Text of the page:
And what of the annual playoff push? Is that an obstacle to his development? “Well, I think it helps because the NBA is really all about winning,” responds Anderson. “Right now, I’m just trying to learn what it takes to be a winner, what it takes to be in the playoffs. Not many second-year players in the NBA can tell what it takes…I’m already speaking on grounds that a lot of people never get to experience.”
Winning as a team is Anderson’s biggest priority and he has never put his own needs above that crucial goal. But his individual development is still a major focus, and he’s applied that long-established work ethic to help him reach his potential.
“It takes a long time,” admits Anderson. “It’s a process. A marathon, not a sprint. Sometimes, I have to tell myself to calm down because it’s only my first year but I want to have so much success so fast – and I don’t mean for myself or to put myself on a pedestal – but just doing the little things and big things to help a team win.”
He sees himself as a future “3-and-D” star, acknowledging similarities between himself and players like San Antonio’s Kawhi Leonard and Chicago’s Jimmy Butler. “Not to compare myself to them,” Anderson sheepishly admits, “but I like the way a lot of players approach the game, understanding the mindset of wanting to guard the best players or bring energy defensively while also knocking down shots offensively.”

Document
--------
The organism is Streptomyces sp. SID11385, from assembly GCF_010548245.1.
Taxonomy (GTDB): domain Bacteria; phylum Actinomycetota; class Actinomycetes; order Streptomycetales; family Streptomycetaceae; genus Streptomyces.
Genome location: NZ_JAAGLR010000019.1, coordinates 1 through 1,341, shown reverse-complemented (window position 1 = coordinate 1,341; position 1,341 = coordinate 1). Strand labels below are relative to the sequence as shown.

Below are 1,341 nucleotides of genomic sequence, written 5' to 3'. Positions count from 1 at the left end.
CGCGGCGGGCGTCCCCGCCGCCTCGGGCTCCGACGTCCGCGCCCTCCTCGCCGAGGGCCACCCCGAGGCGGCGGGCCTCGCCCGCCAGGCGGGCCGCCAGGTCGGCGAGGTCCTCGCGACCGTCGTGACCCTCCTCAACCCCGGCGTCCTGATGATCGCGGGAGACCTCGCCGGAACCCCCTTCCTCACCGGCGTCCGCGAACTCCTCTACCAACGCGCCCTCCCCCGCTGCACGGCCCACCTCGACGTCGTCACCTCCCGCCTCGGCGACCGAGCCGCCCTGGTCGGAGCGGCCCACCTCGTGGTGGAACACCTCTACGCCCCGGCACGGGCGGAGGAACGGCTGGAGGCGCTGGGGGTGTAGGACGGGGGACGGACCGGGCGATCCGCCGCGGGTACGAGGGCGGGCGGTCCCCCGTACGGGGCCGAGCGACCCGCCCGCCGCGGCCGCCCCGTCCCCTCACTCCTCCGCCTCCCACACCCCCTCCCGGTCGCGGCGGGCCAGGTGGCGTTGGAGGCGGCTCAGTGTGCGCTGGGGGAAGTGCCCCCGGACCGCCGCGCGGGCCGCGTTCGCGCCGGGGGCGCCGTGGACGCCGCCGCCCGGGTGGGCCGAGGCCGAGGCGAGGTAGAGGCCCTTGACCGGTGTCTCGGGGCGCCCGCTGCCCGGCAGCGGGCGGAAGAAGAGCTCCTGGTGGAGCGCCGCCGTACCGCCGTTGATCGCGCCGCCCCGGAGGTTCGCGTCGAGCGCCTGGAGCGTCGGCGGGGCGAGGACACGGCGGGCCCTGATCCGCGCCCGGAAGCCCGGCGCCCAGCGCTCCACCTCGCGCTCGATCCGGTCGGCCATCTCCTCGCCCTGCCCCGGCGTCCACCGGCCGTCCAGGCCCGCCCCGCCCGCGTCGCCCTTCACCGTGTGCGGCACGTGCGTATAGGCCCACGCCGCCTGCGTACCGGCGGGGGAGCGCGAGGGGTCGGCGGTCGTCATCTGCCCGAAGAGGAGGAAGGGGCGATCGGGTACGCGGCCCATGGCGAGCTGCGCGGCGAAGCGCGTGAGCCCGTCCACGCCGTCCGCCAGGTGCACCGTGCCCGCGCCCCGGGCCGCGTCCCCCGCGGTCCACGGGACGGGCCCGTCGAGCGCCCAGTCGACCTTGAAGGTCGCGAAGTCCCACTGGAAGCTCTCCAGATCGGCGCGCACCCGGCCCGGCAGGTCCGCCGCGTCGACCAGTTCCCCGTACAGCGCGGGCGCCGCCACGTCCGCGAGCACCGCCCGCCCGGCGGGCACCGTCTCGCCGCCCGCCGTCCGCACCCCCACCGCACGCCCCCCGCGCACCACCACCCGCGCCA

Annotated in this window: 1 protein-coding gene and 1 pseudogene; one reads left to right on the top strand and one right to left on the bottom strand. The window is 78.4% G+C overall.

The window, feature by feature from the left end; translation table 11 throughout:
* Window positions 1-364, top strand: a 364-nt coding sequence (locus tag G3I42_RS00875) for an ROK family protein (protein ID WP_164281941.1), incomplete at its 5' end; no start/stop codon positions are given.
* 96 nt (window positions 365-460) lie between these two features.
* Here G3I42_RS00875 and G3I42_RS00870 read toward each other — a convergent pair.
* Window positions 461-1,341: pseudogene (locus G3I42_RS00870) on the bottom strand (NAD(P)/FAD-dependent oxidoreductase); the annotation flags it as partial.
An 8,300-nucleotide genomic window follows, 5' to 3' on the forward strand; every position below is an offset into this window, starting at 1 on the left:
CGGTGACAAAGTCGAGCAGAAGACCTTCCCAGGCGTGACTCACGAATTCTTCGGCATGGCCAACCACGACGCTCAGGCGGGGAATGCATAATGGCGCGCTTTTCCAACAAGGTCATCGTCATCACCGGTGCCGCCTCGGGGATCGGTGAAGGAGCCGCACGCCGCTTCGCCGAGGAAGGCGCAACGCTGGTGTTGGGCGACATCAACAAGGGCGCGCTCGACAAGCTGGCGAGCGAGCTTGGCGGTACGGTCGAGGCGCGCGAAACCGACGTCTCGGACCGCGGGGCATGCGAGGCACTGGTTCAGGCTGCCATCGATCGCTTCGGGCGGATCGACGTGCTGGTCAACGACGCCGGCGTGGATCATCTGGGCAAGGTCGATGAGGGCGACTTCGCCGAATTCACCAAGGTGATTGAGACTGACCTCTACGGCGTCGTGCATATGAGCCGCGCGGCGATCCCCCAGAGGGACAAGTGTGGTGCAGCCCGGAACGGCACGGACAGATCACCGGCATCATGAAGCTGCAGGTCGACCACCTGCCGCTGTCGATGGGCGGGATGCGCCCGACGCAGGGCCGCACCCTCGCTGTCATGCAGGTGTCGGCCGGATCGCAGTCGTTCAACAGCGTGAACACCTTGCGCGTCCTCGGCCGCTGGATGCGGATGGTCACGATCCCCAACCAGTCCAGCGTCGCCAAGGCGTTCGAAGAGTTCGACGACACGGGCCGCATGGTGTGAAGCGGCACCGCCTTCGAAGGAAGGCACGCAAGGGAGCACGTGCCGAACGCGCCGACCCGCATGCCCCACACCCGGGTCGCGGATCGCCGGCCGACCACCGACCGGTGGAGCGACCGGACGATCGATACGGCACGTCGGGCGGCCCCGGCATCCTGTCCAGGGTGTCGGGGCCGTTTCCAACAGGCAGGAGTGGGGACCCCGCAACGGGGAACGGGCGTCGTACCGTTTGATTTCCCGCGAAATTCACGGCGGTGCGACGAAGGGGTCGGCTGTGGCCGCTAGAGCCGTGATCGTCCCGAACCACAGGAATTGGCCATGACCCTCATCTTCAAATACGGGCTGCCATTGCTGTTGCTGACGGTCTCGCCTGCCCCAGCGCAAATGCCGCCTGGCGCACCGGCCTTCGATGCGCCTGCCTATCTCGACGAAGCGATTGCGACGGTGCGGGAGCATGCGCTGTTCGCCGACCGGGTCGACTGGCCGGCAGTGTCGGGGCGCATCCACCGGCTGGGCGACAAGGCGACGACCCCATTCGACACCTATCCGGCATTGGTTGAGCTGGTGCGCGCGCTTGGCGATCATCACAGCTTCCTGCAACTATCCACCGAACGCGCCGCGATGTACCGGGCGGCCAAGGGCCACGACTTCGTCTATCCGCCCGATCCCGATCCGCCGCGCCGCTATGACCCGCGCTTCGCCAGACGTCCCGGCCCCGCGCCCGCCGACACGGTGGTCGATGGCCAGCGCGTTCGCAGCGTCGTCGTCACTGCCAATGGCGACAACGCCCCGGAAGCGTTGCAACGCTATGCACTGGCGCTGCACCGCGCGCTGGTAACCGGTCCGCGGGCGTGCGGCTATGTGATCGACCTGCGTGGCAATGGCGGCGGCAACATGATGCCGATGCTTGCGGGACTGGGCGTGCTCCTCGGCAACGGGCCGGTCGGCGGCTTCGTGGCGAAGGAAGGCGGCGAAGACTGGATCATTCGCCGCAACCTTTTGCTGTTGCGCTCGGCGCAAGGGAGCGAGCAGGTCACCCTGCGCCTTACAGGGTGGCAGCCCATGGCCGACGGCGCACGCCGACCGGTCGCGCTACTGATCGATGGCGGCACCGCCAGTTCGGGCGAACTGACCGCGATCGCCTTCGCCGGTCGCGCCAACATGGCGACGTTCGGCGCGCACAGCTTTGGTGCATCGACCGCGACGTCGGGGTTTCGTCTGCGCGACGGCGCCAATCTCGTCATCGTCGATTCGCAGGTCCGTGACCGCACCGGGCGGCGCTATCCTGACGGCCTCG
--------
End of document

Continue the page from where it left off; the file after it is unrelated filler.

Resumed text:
Bringing energy is an oft-repeated mantra from Anderson and it’s something that was clearly expected from him when Dallas chose him in the draft. But there’s a need to temper that – to harness it more effectively – and he’s working closely with his coaches and teammates to be a better player.
“In this league, you have to find your niche, and kind of build from there,” explains Anderson. He’s made three-point shooting one of his priorities but acknowledges his low percentage (27.1 percent on 48 attempts) doesn’t reflect that. The main goal is maintaining intensity and developing versatility.
“I’ve embraced that,” he adds decisively.
He also looks to Nowitzki as a mentor. While their styles are hardly comparable, the future Hall-of-Famer’s approach is certainly one worth emulating. “There’s always a lot to learn,” explained Anderson. “Once you stop learning in the NBA…I mean, I don’t know if you ever do stop learning. You look at a guy like Dirk, he’s still learning things.”
It’s clear that Anderson’s NBA journey has just begun, with the combination of elite athleticism, tireless dedication and a keen understanding to help guide his way. He sees the obstacles before him as challenges similar to ones he’s overcome before. The quest and his eventual destination – stardom – are clear. He’ll get there someday, appreciating each step along the way.
Bright, pink suitcase and all.